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The artist Helen Frankenthaler stated: “A really good picture looks as if it’s happened at once. It’s an immediate image…to produce one really beautiful wrist motion that is synchronized with your head and heart, and . . . looks as if it were born in a minute.”
This gallery features painters who explored new approaches to the basic elements of the medium: form, color, texture, scale, and composition. Color Field painters such as Mark Rothko, Helen Frankenthaler, and Friedel Dzubas moved away from the gesture and ferocity that characterized Abstract Expressionism towards a calmer, more serene language, which in 1964 Clement Greenberg called “Post-Painterly Abstraction.” They experimented with new ways of handling paint, covering their canvases with large areas or pools of color that become the subject itself and offer the viewer a contemplative or meditative experience.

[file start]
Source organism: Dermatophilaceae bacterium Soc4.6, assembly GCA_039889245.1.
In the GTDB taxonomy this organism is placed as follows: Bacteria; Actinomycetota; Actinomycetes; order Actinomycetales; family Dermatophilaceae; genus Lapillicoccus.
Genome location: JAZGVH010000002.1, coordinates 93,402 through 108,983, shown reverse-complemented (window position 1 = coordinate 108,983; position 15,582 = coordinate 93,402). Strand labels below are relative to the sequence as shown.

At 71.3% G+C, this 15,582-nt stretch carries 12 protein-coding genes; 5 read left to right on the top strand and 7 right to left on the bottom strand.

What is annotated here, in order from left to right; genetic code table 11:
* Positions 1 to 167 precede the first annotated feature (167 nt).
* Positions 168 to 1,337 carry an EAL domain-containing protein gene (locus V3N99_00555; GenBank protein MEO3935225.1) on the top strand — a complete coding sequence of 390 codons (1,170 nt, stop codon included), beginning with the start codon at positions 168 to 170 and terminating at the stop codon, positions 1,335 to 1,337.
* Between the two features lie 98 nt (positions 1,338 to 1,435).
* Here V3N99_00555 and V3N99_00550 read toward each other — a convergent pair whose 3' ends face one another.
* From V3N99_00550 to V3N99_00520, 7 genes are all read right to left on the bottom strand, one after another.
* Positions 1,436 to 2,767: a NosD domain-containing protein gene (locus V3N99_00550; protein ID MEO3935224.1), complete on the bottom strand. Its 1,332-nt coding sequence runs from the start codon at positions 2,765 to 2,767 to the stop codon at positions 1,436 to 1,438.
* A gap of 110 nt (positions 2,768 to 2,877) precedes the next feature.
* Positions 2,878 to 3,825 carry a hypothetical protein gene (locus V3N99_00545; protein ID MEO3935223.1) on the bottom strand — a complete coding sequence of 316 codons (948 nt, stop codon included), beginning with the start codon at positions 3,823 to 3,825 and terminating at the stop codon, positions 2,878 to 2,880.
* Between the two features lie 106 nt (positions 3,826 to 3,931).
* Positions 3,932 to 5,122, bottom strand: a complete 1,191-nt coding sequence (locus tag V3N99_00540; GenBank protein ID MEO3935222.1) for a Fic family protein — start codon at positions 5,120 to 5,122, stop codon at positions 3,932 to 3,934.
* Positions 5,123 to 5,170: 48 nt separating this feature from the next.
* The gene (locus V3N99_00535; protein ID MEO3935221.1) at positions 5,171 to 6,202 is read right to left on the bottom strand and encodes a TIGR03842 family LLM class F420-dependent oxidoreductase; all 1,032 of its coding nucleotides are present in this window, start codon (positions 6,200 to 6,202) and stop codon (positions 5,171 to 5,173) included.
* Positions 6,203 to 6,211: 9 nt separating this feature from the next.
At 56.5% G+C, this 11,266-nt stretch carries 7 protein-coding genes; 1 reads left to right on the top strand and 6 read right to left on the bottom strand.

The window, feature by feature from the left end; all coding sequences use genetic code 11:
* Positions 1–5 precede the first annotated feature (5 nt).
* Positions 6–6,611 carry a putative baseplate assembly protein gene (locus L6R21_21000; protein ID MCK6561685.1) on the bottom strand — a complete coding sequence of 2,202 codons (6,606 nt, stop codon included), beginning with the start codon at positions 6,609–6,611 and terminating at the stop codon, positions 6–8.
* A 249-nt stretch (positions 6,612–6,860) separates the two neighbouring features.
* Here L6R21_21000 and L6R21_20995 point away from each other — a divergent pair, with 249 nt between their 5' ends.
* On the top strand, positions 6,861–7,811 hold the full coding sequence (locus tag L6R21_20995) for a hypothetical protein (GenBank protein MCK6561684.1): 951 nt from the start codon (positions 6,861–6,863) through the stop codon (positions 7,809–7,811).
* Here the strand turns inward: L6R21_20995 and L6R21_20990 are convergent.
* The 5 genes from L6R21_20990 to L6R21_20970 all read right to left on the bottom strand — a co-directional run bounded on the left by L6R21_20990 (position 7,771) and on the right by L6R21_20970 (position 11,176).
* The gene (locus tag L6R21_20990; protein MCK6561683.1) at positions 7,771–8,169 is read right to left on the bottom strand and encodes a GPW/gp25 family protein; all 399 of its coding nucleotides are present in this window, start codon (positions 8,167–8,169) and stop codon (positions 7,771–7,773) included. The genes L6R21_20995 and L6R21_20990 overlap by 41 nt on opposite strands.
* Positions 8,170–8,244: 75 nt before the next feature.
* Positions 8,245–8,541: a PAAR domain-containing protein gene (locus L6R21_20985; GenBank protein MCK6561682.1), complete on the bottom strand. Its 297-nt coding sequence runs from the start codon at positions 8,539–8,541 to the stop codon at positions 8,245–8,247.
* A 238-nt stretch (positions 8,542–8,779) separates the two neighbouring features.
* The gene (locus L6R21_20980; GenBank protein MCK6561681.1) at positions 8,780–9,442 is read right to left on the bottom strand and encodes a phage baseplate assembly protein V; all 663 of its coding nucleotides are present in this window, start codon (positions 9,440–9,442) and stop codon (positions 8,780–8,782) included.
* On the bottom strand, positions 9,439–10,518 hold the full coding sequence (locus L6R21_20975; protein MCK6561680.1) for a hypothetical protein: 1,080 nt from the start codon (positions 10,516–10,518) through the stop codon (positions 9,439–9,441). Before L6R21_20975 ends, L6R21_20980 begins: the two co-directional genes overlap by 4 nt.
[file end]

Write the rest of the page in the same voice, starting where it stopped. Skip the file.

New York Color Field painters and Washington Color School artists, including Morris Louis, Sam Francis, and Kenneth Noland, used washes and fields of single colors of acrylic paint on raw canvas. “Soak staining” involved pouring a thinned painting medium onto canvas and allowing it to absorb over time, thereby avoiding visible traces of conventional application, such as brushstrokes. Using an industrial spray gun on unprimed canvas, Jules Olitski created elusive clouds of color that open and expand the surface toward the viewer, exploring the edges of the painting with varying textures. In the exhibition, Mark Rothko’s hovering diffusions, which seem to “dematerialize into pure light,” are coupled with Gerhard Richter’s shimmering scraped abstractions, reminiscent of photographic blur, demonstrating the evolution of non-representation in modern and contemporary art practice.